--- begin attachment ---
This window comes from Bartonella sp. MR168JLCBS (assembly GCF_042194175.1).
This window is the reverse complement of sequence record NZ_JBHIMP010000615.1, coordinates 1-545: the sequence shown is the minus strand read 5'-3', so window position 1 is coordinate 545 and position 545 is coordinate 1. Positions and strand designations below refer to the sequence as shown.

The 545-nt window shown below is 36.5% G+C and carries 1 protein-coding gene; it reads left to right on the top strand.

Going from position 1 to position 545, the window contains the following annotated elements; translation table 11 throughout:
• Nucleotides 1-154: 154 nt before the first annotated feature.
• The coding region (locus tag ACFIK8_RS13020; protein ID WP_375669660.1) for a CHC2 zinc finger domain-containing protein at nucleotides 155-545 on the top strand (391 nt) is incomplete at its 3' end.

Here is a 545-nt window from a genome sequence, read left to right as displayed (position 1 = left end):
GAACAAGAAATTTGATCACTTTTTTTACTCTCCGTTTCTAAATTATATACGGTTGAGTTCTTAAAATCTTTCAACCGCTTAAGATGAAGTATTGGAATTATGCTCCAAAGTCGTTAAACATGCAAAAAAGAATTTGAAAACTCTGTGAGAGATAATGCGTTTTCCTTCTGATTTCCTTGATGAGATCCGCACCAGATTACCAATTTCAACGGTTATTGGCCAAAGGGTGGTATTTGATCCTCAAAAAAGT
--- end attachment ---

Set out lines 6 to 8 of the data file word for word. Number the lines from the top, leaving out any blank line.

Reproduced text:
• The coding region (locus tag ACFIK8_RS13020; protein ID WP_375669660.1) for a CHC2 zinc finger domain-containing protein at nucleotides 155-545 on the top strand (391 nt) is incomplete at its 3' end.

Here is a 545-nt window from a genome sequence, read left to right as displayed (position 1 = left end):
GAACAAGAAATTTGATCACTTTTTTTACTCTCCGTTTCTAAATTATATACGGTTGAGTTCTTAAAATCTTTCAACCGCTTAAGATGAAGTATTGGAATTATGCTCCAAAGTCGTTAAACATGCAAAAAAGAATTTGAAAACTCTGTGAGAGATAATGCGTTTTCCTTCTGATTTCCTTGATGAGATCCGCACCAGATTACCAATTTCAACGGTTATTGGCCAAAGGGTGGTATTTGATCCTCAAAAAAGT